Posts: 77
Ah! Okay, thanks for the info. I checked, and Eclipse does have the "Classpath Variables" preferences setting, so that's one option. I also like the idea of creating a project that contains all of the JAR files and checking that into Subversion, since that would avoid the need to tell everyone to download and install things. I'll experiment with both methods a bit.

Thanks!
Tim Holloway
Saloon Keeper

Joined: Jun 25, 2001
Posts: 16093
    
  21

Classpath variables are my friend. Aside from project sharing, they are good for flipping between versions of jars, too. I've used this to very good effect with TOMCAT_HOME as I tried out builds for new Tomcat releases. Also for JDO and XDoclet library bases.

I'd go so far as to say that ANY libraries outside the project should be symbolically located. It makes life a lot safer.


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Jeanne Boyarsky
author & internet detective
Marshal

Joined: May 26, 2003
Posts: 30580
    
154

Wally,
Classpath variables are my friend too. They are useful for true environment things or workspace dependent things.

That said, the commons jar really should be under version control. What if there is a later version released that the code depends on? You would still have to inform all the developers to pull it in. Also, when you version the code, you wouldn't have a record of what jar went with it.


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Wally Hartshorn
Ranch Hand

Joined: Jan 30, 2003
Posts: 77
Originally posted by Jeanne Boyarsky:
Wally,
That said, the commons jar really should be under version control. What if there is a later version released that the code depends on? You would still have to inform all the developers to pull it in. Also, when you version the code, you wouldn't have a record of what jar went with it.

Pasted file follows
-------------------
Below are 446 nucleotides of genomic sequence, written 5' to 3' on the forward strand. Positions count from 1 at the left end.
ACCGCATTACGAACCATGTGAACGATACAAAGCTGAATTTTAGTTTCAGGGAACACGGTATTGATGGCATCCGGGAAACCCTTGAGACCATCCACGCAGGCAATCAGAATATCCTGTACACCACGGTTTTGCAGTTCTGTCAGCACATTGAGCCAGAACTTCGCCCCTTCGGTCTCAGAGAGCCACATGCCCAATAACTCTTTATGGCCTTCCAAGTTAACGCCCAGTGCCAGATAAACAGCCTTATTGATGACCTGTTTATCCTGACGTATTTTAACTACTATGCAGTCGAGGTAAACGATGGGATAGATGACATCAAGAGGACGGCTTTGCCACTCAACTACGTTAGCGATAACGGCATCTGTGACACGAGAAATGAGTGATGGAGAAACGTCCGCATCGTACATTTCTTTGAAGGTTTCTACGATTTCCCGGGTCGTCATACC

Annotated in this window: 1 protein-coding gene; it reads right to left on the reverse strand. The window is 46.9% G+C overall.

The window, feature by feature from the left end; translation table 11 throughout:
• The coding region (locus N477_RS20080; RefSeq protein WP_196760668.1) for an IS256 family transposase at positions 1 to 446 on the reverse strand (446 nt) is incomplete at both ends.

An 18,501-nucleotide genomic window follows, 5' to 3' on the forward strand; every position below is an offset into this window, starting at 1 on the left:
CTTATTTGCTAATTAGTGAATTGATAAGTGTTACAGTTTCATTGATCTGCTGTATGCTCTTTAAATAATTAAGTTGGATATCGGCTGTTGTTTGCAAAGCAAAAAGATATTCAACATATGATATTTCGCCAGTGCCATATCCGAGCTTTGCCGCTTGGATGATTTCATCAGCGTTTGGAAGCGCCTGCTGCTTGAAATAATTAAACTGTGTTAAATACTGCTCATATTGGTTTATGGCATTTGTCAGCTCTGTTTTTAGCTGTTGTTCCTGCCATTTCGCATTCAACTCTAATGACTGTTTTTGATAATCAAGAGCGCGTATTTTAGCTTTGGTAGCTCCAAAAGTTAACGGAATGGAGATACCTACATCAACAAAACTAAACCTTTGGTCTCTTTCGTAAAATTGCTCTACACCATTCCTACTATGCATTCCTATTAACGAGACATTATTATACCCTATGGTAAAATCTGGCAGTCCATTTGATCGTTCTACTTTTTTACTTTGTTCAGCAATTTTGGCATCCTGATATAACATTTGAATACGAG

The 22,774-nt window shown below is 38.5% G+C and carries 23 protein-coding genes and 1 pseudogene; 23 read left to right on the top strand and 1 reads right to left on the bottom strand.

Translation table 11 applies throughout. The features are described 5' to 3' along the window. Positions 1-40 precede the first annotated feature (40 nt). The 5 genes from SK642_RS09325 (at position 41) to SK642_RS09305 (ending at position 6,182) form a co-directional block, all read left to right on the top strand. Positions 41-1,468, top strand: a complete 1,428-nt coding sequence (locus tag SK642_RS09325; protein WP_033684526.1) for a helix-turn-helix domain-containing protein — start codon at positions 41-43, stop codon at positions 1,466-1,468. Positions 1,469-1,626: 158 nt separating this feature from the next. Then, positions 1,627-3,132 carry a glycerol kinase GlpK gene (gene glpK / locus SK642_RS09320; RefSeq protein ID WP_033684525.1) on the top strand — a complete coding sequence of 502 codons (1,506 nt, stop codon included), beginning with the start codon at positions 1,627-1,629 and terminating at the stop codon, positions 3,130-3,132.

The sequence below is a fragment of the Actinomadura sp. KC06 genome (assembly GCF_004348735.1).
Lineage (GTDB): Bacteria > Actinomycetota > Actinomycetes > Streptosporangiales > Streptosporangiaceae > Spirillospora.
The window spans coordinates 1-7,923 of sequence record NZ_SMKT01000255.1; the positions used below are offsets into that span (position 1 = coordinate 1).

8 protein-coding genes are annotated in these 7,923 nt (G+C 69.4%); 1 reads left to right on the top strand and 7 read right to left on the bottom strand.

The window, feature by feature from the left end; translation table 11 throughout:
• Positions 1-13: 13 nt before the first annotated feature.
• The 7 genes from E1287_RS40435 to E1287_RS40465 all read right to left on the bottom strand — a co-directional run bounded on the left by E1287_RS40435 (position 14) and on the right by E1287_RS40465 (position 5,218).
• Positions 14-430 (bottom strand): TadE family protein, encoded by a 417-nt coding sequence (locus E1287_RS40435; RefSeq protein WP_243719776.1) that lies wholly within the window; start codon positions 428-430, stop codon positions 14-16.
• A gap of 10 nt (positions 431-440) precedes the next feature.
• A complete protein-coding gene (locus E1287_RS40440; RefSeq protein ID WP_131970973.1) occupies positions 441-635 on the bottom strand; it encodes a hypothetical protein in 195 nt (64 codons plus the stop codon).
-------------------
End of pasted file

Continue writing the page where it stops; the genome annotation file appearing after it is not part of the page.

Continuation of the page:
Are you saying that each Eclipse project should have its own copy of the 3rd-party JAR files that it is using? I suppose that would be the safe way to do it, particularly given the fact that we're copying these JAR files into the WAR file anyway, rather than using a server-wide copy.
Jeanne Boyarsky
author & internet detective
Marshal

Joined: May 26, 2003
Posts: 30580
    
154

Originally posted by Wally Hartshorn:


Are you saying that each Eclipse project should have its own copy of the 3rd-party JAR files that it is using? I suppose that would be the safe way to do it, particularly given the fact that we're copying these JAR files into the WAR file anyway, rather than using a server-wide copy.

It depends on your set up. If your projects turn into individual jar files, each should have a separate copy of the 3rd party jar. In this case, they are independent and you shouldn't have to upgrade at the same time.

If the projects combine to form another artiface (like an ear file), you can store them in one place for the entire set of projects. For example, you could put them in the EAR file, in one of the projects or in a separate project that gets versioned together with the other projects.